Normally, the upper blade in outward movement will first reach its outer wipe position; and alternating symmetrical overlap (ASOL) operation will effectively be obtained. However, in strict ASOL operation the upper blade in outward movement is also the leading blade in downward movement. Therefore, if this blade is slowed so that the other blade first reaches its outer wipe position, that other blade would be held for the slowed blade; and the time of the wipe cycle would be increased with consequent slowing of the wipe rate. In DSOL operation, if the lower or following blade in outward movement first reaches its outer wipe position, it is reversed immediately and becomes the leading blade in movement back to the overlapping inner wipe position, in which it becomes the lower blade once again. The lower blade will normally clear the overlap region in outward movement before the upper blade reaches its outer wipe position; and the upper blade may then normally reverse immediately with no pause to begin its return. The slowed upper blade, when it reaches its outer wipe position, is reversed but remains the upper blade, driven back down to its high inner wipe position while being maintained at least a predetermined distance behind the now lower blade, at least through the overlap region. The cycle repeats until it is stopped by the operator, with the blades alternating high and low inner wipe positions.
The operation is described in more detail with reference to FIGS. 2a, 2b, 3a and 3b, which describe the programming of control 22 in flow chart form. Throughout this description, the term wiper arm 12 refers also to wiper blade 11 and the term wiper arm 15 refers also to wiper blade 14, since the arms and blades move together. The term "arm" is used rather than the term "blade" simply because it fits into the flow chart easier. Referring to FIG. 2a, the DSOL routine starts by asking, at decision point 40, if the wipers should be running. If not, as would be the case if a main wiper control switch were in its OFF condition, the routine asks, at decision point 41, if the wipers are to be parked. If they are, the routine is exited. If not, a wiper park subroutine 42 is performed before exit. If, at decision block 40, the wipers are to be running, as indicated by a main wiper control switch, the routine asks at decision point 43 if both wiper blades are at inner wipe positions. If not, the previous cycle will be completed at step 45 to bring wiper blades 11 and 14 back to high and low inner wipe positions. Such an occurrence is possible, for example, when the vehicle ignition was switched off at the end of a previous period of engine use with the wiper switch left in an operational condition and the wiper blades in the middle of a wipe cycle so that the blades are left on the glass within the wipe areas. Step 45 can be effective to simply determine which blade is lower and initiate return of that blade to its low inner wipe position and the return of the higher blade to its high inner wipe position, while maintaining a minimum blade separation through the overlap region. From step 45, the routine returns to decision point 43 so as to continue the operation until both wipers are at their targeted inner wipe positions. The wiper parking subroutine may operate in a similar manner.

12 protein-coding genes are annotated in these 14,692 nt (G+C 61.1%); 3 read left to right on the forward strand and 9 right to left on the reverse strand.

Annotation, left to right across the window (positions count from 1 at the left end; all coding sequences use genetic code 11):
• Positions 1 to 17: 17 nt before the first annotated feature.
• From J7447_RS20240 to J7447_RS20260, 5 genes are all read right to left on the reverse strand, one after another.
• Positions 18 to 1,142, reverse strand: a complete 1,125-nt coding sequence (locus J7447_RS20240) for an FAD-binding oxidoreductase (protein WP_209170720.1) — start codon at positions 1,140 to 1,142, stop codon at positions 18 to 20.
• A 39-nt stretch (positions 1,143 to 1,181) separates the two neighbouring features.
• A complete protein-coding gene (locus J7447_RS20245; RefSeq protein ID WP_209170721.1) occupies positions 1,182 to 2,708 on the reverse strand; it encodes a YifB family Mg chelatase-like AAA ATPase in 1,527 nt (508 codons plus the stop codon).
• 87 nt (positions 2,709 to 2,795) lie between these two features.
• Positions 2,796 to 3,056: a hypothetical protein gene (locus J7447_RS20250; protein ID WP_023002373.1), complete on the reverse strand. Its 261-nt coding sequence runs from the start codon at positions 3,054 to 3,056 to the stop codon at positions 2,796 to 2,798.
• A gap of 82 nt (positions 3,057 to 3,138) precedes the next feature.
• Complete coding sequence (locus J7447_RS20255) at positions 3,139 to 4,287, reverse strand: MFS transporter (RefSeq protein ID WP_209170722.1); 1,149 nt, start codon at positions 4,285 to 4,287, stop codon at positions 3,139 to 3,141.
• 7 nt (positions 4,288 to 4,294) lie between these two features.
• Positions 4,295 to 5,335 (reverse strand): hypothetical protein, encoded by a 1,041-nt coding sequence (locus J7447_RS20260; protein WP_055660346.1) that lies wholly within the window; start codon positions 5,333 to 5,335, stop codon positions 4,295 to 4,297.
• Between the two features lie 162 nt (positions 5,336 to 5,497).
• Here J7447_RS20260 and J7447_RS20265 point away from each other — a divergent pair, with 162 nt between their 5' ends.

From decision point 43, if both wipers are at inner wipe positions, the routine asks, at decision point 46, which wiper arm (or blade) is higher. If it is wiper arm 12, the routine acts, at step 47, to move wiper arm 12 toward its outer wipe position. At decision point 48, the routine then asks if wiper arm 12 is out of the overlap region. If it is not, the routine, at step 50, continues to move wiper arm 12 to its outer wipe position but also starts wiper arm 15 toward its outer wipe position while tracking its progress with that of wiper arm 12 to maintain a predetermined minimum separation. The routine loops from step 50 back to step 47. From decision point 48, once wiper arm 12 is out of the overlap region, the routine proceeds to step 51, in FIG. 2b, in which it causes wiper arm 15 to move freely toward its outer wipe position. Since wiper arm 12 is out of the overlap region, there is no possibility of collision. From step 51, the routine asks, at decision point 52, if wiper arm 12 has reached its outer wipe position. If not, the routine asks, at decision pint 53, if wiper arm 15 has reached its outer wipe position. If not, the routine loops back to step 47.
The possibility that arm 15 will be the first to reach its outer wipe position will be postponed to a later point in this description. Once wiper arm 12 has reached its outer wipe position, as determined at decision point 52, the routine asks, at decision point 56, if wiper arm 15 has cleared the overlap region. If not, wiper arm 12 is halted at its outer wipe position in step 57; and wiper arm 15 continues to move toward its outer wipe position, with the routine looping back to decision point 56. In normal operation, however, step 57 will be not be reached; and wiper arm 12 will be reversed without pause.